Editor's Note: When the Customer Isn’t Always Right

Sept. 9, 2014
Keeping your employees happy and productive may mean going away from the tried-and-true

Adages that endure from generation to generation can stand the test of time because they are correct and authentic. These are tried-and-true sayings like “the early bird catches the worm” or “people who live in glass houses shouldn’t throw stones” — you get the picture. 

For people in sales — whether it is retail, door-to-door, services, you name it — “the customer is always right.” The proverb can be traced back to 1909 by Harry Gordon Selfridge, the founder of Selfridge's department store in London. Retail pioneer Marshall Field used the phrase as the basis for his Chicago empire, and also coined the phrase, "Give the lady what she wants.” Field and others helped do away with the prevailing “buyer beware” mentality to usher in an age of refunds, consistent pricing and other customer-facing benefits that endure to this day.

But according to Alexander Kjerulf, an expert on workplace happiness and the author of Happy Hour is 9 to 5: How to love your job, love your life and kick butt at work, the old phrase the customer is always right is just plain wrong. In his blog, The Chief Happiness Officer, Kjerulf writes about Southwest Airlines co-founder and former CEO Herb Kelleher, who, when faced with a frequent flier’s constant written complaints, finally replied with the simple line: “Dear Mrs. Crabapple, We will miss you. Love, Herb.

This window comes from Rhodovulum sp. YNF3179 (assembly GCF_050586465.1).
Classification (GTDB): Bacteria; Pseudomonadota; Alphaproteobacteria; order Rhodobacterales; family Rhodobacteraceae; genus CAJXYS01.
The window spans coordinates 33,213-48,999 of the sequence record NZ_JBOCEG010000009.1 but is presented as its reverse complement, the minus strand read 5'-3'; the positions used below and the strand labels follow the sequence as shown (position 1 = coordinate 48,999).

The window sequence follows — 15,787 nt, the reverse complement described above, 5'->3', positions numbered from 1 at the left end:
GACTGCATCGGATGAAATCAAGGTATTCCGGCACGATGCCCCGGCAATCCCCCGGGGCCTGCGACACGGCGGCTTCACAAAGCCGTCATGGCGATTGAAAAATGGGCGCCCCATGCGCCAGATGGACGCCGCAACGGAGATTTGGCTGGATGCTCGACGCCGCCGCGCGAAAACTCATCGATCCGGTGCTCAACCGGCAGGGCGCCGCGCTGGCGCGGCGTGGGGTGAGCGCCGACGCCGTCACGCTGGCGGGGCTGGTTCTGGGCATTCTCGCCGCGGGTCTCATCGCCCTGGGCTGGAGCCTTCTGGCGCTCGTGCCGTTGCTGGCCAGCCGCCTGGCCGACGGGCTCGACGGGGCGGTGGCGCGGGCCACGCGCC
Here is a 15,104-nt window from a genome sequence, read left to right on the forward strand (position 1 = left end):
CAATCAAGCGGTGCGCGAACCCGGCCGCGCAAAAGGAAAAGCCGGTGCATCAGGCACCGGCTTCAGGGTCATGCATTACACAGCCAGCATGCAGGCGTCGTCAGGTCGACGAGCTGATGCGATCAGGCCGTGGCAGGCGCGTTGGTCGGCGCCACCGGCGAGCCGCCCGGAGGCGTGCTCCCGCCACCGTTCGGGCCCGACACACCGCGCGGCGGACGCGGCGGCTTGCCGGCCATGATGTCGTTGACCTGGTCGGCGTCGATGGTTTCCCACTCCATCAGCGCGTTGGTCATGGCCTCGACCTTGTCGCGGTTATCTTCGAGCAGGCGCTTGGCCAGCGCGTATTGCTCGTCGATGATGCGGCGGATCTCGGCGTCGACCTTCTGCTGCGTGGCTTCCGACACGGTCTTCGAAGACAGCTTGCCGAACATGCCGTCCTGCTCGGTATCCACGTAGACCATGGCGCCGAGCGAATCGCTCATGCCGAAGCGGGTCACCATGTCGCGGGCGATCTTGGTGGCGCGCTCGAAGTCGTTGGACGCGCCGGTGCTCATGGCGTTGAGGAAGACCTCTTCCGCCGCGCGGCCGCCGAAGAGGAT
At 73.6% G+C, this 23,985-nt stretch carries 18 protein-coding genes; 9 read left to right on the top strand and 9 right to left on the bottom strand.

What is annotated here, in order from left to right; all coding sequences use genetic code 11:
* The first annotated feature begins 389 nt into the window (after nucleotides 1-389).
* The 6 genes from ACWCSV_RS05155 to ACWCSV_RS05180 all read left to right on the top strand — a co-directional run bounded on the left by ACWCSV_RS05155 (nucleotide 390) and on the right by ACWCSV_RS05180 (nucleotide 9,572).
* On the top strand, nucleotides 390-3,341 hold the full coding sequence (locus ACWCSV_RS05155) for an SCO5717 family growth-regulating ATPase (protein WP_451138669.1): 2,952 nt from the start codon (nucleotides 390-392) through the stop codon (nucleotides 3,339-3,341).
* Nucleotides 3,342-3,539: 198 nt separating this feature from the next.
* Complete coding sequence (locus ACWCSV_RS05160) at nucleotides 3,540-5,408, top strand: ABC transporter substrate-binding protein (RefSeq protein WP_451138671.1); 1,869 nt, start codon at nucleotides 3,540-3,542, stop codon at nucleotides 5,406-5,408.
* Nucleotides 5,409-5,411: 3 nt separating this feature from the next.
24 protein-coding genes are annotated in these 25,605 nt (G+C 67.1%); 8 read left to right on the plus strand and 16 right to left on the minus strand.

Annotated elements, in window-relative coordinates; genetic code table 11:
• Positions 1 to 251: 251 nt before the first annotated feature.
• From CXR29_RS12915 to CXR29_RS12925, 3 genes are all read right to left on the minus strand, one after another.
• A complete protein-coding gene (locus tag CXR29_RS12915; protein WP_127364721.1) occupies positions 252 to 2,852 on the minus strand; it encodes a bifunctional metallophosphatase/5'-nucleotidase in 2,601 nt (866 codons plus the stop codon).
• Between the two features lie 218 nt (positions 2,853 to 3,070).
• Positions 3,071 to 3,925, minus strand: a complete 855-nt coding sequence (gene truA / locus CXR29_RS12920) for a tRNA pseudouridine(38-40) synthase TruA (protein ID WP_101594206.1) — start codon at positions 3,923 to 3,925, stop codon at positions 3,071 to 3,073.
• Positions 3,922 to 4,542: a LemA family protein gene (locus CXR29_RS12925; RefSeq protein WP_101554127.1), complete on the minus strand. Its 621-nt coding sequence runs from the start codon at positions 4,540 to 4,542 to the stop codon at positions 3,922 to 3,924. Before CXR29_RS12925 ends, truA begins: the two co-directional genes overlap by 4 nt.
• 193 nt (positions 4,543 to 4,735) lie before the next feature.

Kjerulf goes on to outline four reasons why “the customer is always right” is past its prime. Here’s a quick summary (please read the full post and the rest of his blog at www.positivesharing.com):

1. It makes employees unhappy. The “always right” maxim squarely favors the customer, which is a bad idea, because, as former Continental Airlines CEO Gordon Bethune wrote in his book, it causes resentment among employees.

2. It gives abrasive customers an unfair advantage. Abusive customers can demand just about anything because they are right by definition of the adage. That means that abusive people get better treatment and conditions than the nice ones.

3. Some customers are bad for business. Kjerulf tells of a Danish company that dropped a customer who treated a service technician especially rudely: “Note that it was not even a matter of a financial calculation — not a question of whether the company would make or lose money on that customer in the long run,” he writes. “It was a simple matter of respect and dignity and of treating their employees right.”

4. It results in worse customer service: When a company and management consistently side with customers instead of with employees, it sends a clear message that: Employees are not valued; Treating employees fairly is not important; Employees have no right to respect from customers; and employees have to put up with everything from customers. “When this attitude prevails, employees stop caring about service,” he writes. “At that point, the best customers can hope for is fake good service. You know the kind I mean: courteous on the surface only.”

Still, it is difficult for today’s business owner to embrace this concept. In the duck-and-cover marketplace of web-based services — a world that is becoming more familiar to security dealers and integrators — today’s dissatisfied customer doesn’t just show up demanding a refund. Instead, they take to the online airwaves, posting negative and sometimes downright malicious reviews that your prospects and current customers can read and access with a couple of clicks.

It is a newfound danger of doing business in a social media-based society; however, business owners may be well-served to try and see beyond the boat-rockers. Of course, it is a delicate balancing act, but perhaps it is time to rethink the days of the customer is always right.

About the Author

Paul Rothman | Editor-in-Chief/Security Business

Paul Rothman is Editor-in-Chief of Security Business magazine. Email him your comments and questions at [email protected]. Access the current issue, full archives and apply for a free subscription at www.securitybusinessmag.com.